ABC election analyst Antony Green (Image via The Australian)

Official federal election seat count disputed by ABC election expert

Never mind the titanic clash that took place over the past eight weeks between Malcolm Turnbull and Bill Shorten, another storm is brewing in the aftermath of Saturday’s federal election.

Antony Green, the ABC’s election analyst, has questioned the accuracy of the seat count on the official website for the Australian Electoral Commission. The AEC count puts Labor ahead on 71, with the Coalition on 67, and six others including Greens MP Adam Bandt, two Nick Xenophon Team (NXT)  members, Bob Katter, and independents Cathy McGowan and Andrew Wilkie. Six seats, it says, are yet to be determined. The ABC, however, has the Coalition narrowly leading on 68 from Labor on 67, with five cross bench MPs (they only count one NXT member), and a further 10 in doubt.

There are two main problems Green has with the AEC numbers. Firstly, they include seats that a party or candidate is simply leading in, not seats they are projected to win. For instance, the Liberal candidate in the Victorian seat of Chisholm, Julia Banks, is currently ahead by a mere 66 votes, yet the AEC has included that in the Liberal column. Antony Green and the ABC are putting seats such as those in a separate ‘In doubt’ section.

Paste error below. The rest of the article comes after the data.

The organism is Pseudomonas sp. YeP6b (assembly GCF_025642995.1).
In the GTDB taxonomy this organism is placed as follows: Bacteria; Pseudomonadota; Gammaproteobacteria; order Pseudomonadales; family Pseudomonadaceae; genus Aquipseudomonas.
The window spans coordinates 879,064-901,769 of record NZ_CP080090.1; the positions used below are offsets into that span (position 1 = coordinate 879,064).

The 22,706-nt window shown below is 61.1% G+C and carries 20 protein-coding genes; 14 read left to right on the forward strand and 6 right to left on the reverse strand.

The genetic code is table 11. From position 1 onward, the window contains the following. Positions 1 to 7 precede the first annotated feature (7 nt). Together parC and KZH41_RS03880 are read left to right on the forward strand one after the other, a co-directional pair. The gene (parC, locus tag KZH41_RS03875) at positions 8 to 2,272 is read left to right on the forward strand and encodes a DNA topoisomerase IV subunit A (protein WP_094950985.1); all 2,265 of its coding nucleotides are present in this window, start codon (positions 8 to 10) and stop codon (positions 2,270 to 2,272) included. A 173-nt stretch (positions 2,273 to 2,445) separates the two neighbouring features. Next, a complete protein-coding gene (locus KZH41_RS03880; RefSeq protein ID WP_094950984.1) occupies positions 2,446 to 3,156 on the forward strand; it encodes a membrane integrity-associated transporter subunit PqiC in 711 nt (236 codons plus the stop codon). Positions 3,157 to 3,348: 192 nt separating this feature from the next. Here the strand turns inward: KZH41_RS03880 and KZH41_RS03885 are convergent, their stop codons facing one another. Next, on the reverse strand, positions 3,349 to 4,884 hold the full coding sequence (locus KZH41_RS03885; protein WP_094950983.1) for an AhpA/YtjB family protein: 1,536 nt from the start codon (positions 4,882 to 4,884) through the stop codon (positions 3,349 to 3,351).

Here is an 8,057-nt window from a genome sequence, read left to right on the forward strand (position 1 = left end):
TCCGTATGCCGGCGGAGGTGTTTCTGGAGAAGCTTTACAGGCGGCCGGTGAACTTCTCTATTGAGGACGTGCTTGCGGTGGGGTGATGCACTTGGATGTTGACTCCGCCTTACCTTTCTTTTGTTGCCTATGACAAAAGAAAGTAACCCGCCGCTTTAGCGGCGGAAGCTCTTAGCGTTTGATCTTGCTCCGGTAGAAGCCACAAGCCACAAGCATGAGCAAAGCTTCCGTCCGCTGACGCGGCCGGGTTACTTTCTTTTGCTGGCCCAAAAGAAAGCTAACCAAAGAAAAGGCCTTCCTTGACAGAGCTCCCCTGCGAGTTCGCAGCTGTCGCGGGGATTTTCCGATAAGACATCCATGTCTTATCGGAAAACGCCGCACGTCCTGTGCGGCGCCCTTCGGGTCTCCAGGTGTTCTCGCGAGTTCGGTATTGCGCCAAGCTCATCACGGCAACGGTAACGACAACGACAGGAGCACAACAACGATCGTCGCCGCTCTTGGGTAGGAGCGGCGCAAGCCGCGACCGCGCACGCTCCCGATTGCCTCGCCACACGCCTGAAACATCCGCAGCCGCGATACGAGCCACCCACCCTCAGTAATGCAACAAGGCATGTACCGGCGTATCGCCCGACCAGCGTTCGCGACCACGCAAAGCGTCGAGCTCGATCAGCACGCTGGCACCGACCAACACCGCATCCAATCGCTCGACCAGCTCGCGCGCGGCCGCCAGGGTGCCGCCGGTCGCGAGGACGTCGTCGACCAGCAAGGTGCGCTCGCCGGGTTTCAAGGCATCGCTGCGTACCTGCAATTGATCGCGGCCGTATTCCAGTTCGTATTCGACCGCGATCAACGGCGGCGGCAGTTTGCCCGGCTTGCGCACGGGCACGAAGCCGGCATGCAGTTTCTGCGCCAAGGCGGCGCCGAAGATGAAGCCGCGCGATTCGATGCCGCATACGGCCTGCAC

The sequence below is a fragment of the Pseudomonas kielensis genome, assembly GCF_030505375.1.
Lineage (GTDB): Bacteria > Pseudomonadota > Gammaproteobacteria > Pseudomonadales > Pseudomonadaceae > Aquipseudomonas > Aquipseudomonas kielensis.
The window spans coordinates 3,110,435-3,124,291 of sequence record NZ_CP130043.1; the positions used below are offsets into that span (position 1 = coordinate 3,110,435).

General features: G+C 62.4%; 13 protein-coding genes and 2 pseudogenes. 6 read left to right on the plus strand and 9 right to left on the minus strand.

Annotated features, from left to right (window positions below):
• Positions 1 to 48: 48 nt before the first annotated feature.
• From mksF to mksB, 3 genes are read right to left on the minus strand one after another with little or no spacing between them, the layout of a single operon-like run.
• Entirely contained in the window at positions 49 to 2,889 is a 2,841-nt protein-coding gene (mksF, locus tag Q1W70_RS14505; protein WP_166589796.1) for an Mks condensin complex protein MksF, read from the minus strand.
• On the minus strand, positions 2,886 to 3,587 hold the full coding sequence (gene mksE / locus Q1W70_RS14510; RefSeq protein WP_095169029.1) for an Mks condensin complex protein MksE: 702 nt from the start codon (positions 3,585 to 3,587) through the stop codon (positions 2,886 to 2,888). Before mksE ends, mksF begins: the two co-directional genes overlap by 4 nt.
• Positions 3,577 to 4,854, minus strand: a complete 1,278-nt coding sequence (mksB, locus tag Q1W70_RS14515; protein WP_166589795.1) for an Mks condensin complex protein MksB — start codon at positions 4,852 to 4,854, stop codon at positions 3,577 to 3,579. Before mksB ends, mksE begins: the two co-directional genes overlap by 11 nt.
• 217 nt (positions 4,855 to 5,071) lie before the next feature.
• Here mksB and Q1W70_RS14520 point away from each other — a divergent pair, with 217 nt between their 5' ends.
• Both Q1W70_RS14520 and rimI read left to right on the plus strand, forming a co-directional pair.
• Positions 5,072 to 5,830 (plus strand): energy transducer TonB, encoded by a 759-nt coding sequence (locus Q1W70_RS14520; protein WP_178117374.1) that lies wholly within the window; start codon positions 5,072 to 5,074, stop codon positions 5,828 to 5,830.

As well as this, the six seats that the AEC claim are yet to be determined aren’t marginal seats that could go either way, but in fact very safe seats that they simply have no data on. Five of these; Barker, Cowper, Durack, Higgins, and O’Connor, have been comfortably retained by the Coalition, and the remaining seat, Grayndler, belongs to none other than Anthony Albanese.

Using the ABC count as a guide, if the candidates who are currently ahead in seats that are still ‘in doubt’ all win, the next parliament will include 72 MPs each for the Coalition and Labor, and six crossbenchers. Coalition sources, such as Resources Minister Josh Frydenberg on last night’s Q&A, believe the postal votes will favour the Coalition, possibly giving them a greater number. Even with this boost, it’s unlikely they will win a clear majority.

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